Applying the Hierarchy of Needs to Your Studies

Have you noticed that when you feel tired or stressed, it is harder to focus on your studies? There is a theory which explains that when our base needs are met, we can function better in life. This theory forms the hierarchy of needs and was developed by a famous psychologist called Abraham Maslow in the 1950s. It has changed the way we think about psychological health and is used in educational and therapeutic settings as well as workplaces to help people perform at their best. Abraham Maslow was one of the founding fathers of positive psychology and dedicated his life to studies in the field.

Imagine the following scenario: You have had stressful day at work which causes you to not sleep properly that night. The next morning you feel exhausted. You perform your usual duties such as making breakfast for the family and taking the children to school, but all you want to do when you get home is sit on the sofa to rest. You suddenly remember that you had planned to do some studying that morning. Reluctantly, you turn on your computer and open up your course material. You read through one of the sections several times but none of it is sinking in – your brain is unable to focus because you are tired. After half an hour of struggling to retain the information, you feel defeated. A voice in your head then says, ‘What’s the point, no-one cares’. Your partner has not been very supportive recently and it is starting to affect you. You proceed to give up for the day.

We can see from this scenario that a lack of both sleep and support can affect our learning capabilities. It is recognised that the most basic needs are physiological and include sleep, food, shelter, and warmth. When you are able to meet those needs, you can function better. But it doesn’t stop there – there are several levels in the hierarchy of needs. The next levels include feeling safe and secure, and that we are loved and belong. It makes sense that when we can trust and feel connected to others, we are far better able to perform well in life. The next level is self-esteem. This is developed when we feel recognised and respected for our unique talents. Self-confidence grows from this and enables us to achieve our goals, such as gaining a qualification to advance our career.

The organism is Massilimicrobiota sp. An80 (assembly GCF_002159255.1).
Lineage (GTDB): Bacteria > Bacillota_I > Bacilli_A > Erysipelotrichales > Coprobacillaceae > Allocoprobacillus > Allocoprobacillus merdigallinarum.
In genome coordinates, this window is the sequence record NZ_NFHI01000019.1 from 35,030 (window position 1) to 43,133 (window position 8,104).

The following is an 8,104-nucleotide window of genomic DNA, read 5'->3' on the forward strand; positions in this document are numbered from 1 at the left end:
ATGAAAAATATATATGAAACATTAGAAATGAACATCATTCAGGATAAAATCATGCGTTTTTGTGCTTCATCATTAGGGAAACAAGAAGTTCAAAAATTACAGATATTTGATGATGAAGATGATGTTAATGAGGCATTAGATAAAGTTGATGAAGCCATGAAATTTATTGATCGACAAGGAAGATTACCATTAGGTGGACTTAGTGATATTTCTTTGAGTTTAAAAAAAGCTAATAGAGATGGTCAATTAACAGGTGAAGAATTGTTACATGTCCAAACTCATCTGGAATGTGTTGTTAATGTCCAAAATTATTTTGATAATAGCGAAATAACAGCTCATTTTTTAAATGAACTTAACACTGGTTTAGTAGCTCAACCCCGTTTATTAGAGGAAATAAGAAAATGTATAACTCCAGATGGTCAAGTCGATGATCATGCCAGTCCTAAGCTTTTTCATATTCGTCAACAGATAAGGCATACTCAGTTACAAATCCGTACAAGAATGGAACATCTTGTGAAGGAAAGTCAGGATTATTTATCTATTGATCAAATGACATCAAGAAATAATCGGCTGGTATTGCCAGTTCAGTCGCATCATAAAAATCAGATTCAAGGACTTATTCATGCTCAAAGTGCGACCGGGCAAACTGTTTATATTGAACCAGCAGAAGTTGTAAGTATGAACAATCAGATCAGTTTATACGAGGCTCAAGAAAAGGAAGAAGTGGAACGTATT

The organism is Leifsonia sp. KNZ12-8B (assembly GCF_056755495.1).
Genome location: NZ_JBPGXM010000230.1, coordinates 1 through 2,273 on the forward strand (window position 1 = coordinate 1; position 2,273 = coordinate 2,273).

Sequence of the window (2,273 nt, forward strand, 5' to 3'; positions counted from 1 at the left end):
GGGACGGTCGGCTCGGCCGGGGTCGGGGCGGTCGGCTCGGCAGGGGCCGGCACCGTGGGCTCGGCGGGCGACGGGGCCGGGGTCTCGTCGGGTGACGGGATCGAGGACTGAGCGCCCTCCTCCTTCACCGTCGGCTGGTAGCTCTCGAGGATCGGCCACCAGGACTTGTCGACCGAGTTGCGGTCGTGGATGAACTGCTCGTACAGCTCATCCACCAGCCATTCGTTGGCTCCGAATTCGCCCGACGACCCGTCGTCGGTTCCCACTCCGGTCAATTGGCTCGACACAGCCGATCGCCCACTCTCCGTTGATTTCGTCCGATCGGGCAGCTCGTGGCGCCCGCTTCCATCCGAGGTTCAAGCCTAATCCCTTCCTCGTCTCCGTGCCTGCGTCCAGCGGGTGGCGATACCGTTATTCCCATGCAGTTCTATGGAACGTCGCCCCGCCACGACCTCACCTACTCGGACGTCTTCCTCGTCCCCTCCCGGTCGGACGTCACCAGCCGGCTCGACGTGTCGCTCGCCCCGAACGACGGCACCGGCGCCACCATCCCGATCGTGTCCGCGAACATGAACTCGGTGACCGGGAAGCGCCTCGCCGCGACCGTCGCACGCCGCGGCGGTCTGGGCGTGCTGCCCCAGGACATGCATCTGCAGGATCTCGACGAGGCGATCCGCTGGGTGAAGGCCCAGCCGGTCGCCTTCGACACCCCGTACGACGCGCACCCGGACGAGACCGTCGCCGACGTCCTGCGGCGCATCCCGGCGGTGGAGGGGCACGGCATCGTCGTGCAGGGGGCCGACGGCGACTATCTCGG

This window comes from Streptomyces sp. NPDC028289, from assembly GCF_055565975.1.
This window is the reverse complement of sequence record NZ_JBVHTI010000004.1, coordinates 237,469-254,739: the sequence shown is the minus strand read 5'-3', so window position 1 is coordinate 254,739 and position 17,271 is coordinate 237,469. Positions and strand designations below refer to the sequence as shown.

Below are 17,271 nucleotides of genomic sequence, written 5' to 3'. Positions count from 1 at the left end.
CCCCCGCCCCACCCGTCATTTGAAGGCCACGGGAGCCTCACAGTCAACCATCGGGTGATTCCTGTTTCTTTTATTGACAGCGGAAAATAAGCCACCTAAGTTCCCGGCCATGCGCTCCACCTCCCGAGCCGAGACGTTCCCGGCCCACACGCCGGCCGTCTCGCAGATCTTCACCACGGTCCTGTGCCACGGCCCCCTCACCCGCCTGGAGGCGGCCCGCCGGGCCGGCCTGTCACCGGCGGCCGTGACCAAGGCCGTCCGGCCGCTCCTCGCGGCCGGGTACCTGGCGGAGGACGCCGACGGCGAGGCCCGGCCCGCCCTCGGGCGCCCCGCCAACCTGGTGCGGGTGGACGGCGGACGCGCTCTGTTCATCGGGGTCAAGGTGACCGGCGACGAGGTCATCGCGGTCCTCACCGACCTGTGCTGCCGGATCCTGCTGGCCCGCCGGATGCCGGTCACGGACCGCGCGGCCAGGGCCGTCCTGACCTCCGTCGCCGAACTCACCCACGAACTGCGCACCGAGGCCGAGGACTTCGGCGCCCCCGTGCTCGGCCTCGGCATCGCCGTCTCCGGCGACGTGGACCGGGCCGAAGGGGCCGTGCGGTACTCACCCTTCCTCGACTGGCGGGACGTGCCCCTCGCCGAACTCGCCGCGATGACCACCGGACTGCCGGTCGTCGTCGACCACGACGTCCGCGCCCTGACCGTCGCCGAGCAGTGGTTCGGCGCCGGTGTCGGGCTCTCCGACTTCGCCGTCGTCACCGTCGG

Self-actualisation is viewed to be one of the highest levels a human being can attain. Abraham Maslow believed that people must focus on personal growth throughout their lives to achieve happiness and self-fulfilment. When people reach their full potential and find meaning, they are self-actualised. However, it is recognised that self-actualisation is different for everyone. If you are studying a course to become a Legal Secretary or to enhance your existing skills, you are developing yourself professionally. This will ultimately lead to a rewarding career in law, especially if your heart is in it and if it is your passion.

Let’s reframe the scenario described earlier. Imagine you get up in the morning and you have slept well. Whatever the previous day brought, you managed let it go and had a relaxing bath before you went to bed. You feel refreshed and alert, ready for the day ahead. Before you leave the house to drop the children at school, your partner says ‘Good luck with your studies this morning, you’re doing really well!’. When you return to the house you feel positive and are looking forward to your study session. You go to your computer, start reading your course material and it flows. After your session, you feel proud of yourself for completing some of your coursework and you feel excited that you are one step closer to achieving your goal.

What needs must be met for you to have a fulfilling and successful life? More sleep? A better support network? Higher self-esteem? Or making a commitment to your personal growth? Write them down and work towards having the career of your dreams.